Nvidia has signed up to a $40 billion cash and shares agreement to acquire Arm from Softbank. Softbank will retain an interest in Arm, with a stake of approx 10 per cent. In a press release Nvidia heralded the deal as bringing together its leadership in artificial intelligence with Arm's vast computing ecosystem "to drive innovation for all customers". Nvidia also made statements which address government, regulatory, and industry worries about this significant acquisition.
"Simon Segars and his team at Arm have built an extraordinary company that is contributing to nearly every technology market in the world. Uniting Nvidia's AI computing capabilities with the vast ecosystem of Arm's CPU, we can advance computing from the cloud, smartphones, PCs, self-driving cars and robotics, to edge IoT, and expand AI computing to every corner of the globe," said Nvidia CEO Jensen Huang about the potential he sees in this deal. "This combination has tremendous benefits for both companies, our customers, and the industry. For Arm's ecosystem, the combination will turbocharge Arm's R&D capacity and expand its IP portfolio with Nvidia's world-leading GPU and AI technology."
Understandably Softbank, which is highly motivated to liquidise its investment, welcomed the deal as being highly attractive for Nvidia, Arm, and the UK. Simon Segars, CEO of Arm, agreed that Arm and Nvidia are a good match, sharing a vision for energy efficient computing to address a host of pressing issues, with strong commitment to long term R&D to reach their goals.
In its press release about the deal, Nvidia has made a number of statements designed to ease government, regulatory, and industry tensions about the deal. Key statements addressing concerns about Arm's UK base, and Nvidia's position on open-licensing were made, which I have summarised below.
Firstly, Nvidia pledges to expand Arm's R&D presence in Cambridge, UK, building "a new global centre of excellence in AI research at Arm's Cambridge campus". Furthermore, Nvidia says it will invest in a state-of-the-art, Arm-powered AI supercomputer, training facilities for developers and a startup incubator packed with world-class research talent. The UK base will be a platform for innovation and industry partnerships in fields such as healthcare, robotics and self-driving cars, asserts Nvidia.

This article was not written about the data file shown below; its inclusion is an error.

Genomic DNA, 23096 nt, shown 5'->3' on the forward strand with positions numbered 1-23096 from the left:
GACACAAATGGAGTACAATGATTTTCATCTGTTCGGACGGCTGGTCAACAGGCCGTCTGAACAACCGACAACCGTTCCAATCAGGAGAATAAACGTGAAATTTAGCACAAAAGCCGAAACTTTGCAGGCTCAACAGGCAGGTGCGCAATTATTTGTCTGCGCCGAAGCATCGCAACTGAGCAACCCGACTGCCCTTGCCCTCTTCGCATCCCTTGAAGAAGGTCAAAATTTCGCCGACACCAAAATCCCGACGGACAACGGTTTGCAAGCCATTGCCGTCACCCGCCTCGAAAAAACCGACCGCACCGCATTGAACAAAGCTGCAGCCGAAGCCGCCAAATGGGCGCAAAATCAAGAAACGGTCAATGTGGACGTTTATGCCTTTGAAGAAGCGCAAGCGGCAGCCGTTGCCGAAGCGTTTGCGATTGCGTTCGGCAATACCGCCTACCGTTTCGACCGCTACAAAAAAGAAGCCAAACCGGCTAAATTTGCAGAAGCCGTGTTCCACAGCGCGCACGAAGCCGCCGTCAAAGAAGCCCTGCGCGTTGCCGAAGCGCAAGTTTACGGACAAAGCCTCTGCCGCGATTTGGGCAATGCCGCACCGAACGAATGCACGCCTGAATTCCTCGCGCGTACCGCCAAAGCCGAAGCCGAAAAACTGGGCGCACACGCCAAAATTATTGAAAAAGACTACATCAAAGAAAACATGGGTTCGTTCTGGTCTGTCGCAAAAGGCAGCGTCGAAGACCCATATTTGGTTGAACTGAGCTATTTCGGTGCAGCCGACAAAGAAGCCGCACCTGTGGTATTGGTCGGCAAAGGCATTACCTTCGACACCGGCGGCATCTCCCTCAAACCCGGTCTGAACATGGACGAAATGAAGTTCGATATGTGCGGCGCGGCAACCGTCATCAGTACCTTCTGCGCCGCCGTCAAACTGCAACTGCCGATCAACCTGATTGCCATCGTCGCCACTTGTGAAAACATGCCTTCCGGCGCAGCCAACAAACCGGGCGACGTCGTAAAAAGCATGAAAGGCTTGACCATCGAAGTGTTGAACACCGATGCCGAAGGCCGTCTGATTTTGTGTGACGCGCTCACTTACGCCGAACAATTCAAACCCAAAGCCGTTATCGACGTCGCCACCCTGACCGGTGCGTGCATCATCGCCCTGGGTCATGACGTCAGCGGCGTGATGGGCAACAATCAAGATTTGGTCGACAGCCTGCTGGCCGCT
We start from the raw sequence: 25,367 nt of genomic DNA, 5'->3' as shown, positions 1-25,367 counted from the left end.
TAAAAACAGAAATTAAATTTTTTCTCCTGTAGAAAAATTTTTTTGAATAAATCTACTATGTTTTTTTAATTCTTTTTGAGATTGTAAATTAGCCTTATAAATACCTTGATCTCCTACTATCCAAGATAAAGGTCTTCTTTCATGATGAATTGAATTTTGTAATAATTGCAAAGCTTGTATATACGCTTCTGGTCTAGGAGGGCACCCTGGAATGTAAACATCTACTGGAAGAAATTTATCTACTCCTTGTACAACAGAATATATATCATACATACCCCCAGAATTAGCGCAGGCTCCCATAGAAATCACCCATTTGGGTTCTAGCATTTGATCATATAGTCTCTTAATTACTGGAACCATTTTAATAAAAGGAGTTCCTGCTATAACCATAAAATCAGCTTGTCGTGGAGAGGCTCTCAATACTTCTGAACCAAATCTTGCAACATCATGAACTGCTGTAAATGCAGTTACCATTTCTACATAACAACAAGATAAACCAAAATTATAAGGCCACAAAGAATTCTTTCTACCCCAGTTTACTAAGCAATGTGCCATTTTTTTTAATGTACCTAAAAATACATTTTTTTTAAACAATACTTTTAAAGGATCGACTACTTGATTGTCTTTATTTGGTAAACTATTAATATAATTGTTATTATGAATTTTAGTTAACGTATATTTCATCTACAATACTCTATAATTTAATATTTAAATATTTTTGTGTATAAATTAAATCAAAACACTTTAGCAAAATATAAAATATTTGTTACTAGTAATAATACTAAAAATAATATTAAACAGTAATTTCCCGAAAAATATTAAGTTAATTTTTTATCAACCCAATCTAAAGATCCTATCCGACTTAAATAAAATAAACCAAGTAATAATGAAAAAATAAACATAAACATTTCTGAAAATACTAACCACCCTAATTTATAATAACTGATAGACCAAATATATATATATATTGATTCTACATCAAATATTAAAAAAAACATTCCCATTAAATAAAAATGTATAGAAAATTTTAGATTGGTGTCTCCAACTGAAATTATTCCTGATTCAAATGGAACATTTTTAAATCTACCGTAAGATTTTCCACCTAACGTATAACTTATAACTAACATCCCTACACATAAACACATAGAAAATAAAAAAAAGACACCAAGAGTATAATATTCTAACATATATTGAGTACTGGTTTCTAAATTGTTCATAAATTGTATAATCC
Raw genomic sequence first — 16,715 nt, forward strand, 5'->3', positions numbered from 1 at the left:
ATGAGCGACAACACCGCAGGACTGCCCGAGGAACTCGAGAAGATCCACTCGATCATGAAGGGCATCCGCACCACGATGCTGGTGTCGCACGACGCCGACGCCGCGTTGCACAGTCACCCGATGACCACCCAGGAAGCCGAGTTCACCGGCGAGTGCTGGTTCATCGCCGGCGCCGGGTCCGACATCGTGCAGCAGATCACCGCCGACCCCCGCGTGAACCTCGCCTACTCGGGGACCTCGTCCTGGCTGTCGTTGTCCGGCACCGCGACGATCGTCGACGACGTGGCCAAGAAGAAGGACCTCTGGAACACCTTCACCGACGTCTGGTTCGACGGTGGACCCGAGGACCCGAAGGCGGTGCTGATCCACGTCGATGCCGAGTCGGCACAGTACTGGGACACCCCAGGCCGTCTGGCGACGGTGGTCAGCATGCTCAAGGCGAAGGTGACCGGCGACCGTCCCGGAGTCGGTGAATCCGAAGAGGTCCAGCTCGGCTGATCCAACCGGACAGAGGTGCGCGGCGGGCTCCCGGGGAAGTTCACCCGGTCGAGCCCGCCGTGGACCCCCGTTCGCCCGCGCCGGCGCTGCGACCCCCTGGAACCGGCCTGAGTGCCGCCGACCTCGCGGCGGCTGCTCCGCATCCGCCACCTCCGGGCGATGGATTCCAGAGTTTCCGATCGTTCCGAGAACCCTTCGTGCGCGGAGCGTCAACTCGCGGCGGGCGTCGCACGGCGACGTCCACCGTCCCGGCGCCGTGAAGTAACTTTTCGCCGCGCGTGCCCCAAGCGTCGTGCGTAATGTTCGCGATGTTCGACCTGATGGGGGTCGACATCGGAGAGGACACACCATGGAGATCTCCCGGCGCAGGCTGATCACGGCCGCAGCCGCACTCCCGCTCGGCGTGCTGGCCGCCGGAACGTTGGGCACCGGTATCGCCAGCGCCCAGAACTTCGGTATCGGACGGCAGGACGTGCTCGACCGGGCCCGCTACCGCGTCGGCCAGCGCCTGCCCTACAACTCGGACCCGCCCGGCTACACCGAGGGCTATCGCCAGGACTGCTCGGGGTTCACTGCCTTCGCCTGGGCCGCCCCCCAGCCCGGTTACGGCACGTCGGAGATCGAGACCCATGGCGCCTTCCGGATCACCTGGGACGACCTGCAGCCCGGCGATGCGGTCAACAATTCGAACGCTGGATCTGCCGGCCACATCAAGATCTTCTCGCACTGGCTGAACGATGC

Understandably, a number of Arm tech licensees see a potential for changes in Arm's business model that will not be in their favour. Nvidia appears to pledge that it won't change the Arm open-licensing model. Moreover, it says that it will maintain "the global customer neutrality that has been foundational to its success, with 180 billion chips shipped to-date by its licensees". It is teased that going forward Arm partners could benefit from Nvidia's numerous processor innovations too.
Before this deal goes forward Nvidia and Softbank will be looking for regulatory approvals for the UK, China, the European Union and the United States. If all goes as planned the deal is expected to close in about 18 months.
Is Nvidia a safe pair of hands?
Arm co-founder Hermann Hauser was on BBC Radio 4 this morning talking about Softbank's sale of Arm to Nvidia. Hauser didn't hold back, calling the takeover an "absolute disaster," which would destroy Arm's business model and lead to job losses at the Cambridge HQ and elsewhere in the UK. Hauser pointed out that any assurances made about jobs must be legally enforceable or we could see the situation evolve soemwhat like Kraft's takeover of Cadbury in 2010.
The BBC reports that leading figures in the Cambridge technology sector have recently lobbied Downing Street, "calling for ministers to intervene to bring Arm back under UK ownership." With the UK government making noises about having a trillion dollar tech company in the British isles, and highlighting the fact it wants to be able to use state aid to advance UK industries, it will be interesting to see how this develops.
Nvidia will host a webcast and conference call at 5.30 am PT (13.30 BST) today.